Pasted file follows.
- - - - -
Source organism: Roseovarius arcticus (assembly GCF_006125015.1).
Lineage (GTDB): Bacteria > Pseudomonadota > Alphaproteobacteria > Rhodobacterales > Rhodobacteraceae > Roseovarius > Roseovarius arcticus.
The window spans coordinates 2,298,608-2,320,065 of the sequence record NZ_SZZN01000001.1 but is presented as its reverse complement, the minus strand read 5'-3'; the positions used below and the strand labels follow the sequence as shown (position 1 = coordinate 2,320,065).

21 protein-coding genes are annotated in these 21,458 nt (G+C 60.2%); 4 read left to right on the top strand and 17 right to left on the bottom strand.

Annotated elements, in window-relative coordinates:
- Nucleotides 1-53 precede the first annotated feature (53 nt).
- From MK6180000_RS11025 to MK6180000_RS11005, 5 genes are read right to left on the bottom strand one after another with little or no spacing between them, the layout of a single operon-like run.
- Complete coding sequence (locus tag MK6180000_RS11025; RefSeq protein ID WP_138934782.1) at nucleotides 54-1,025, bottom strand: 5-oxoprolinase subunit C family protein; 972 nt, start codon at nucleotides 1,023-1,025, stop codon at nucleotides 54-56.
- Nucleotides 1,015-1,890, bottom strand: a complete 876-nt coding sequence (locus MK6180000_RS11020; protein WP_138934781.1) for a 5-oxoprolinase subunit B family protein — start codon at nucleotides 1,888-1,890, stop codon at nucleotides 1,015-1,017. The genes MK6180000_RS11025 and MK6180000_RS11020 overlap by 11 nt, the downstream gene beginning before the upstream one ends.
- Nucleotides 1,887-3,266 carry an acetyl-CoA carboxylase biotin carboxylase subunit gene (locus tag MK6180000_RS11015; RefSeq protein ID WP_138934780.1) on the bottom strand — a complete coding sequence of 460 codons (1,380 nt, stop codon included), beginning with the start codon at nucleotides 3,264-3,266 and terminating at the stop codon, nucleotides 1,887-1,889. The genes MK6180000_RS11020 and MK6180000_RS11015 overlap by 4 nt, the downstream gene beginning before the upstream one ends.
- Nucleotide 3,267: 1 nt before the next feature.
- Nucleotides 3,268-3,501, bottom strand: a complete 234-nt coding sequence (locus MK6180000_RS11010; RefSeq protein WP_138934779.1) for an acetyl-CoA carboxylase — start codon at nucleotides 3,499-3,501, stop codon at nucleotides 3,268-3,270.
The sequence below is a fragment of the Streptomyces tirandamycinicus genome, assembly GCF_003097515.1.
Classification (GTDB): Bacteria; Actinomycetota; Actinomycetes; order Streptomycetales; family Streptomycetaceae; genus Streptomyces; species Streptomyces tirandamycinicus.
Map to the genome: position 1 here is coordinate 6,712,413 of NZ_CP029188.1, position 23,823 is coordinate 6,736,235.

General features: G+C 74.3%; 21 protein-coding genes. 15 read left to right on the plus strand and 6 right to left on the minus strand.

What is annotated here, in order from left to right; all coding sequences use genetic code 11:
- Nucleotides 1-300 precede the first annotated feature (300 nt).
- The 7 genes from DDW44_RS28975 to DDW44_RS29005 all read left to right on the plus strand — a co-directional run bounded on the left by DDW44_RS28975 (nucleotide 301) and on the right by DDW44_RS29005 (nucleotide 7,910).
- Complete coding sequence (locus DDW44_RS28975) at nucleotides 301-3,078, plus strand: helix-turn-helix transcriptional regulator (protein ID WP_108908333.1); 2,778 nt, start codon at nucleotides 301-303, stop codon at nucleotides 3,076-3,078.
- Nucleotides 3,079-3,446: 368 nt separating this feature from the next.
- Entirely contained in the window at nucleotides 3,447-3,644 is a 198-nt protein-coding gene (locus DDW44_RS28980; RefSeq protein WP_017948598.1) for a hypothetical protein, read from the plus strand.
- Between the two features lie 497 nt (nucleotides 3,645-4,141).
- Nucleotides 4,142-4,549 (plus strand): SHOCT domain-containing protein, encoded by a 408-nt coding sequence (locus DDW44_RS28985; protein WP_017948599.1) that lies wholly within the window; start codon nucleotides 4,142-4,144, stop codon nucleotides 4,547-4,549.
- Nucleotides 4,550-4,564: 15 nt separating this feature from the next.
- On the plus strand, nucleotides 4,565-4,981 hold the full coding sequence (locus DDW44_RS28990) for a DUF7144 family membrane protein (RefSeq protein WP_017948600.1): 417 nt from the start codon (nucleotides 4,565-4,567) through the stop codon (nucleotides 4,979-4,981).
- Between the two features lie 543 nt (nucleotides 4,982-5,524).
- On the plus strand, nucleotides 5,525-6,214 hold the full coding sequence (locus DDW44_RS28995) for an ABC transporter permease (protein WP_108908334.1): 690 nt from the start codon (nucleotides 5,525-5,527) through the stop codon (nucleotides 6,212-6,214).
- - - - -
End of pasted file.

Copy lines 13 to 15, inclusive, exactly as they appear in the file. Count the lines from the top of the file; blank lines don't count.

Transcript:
The sequence below is a fragment of the Streptomyces tirandamycinicus genome, assembly GCF_003097515.1.
Classification (GTDB): Bacteria; Actinomycetota; Actinomycetes; order Streptomycetales; family Streptomycetaceae; genus Streptomyces; species Streptomyces tirandamycinicus.
Map to the genome: position 1 here is coordinate 6,712,413 of NZ_CP029188.1, position 23,823 is coordinate 6,736,235.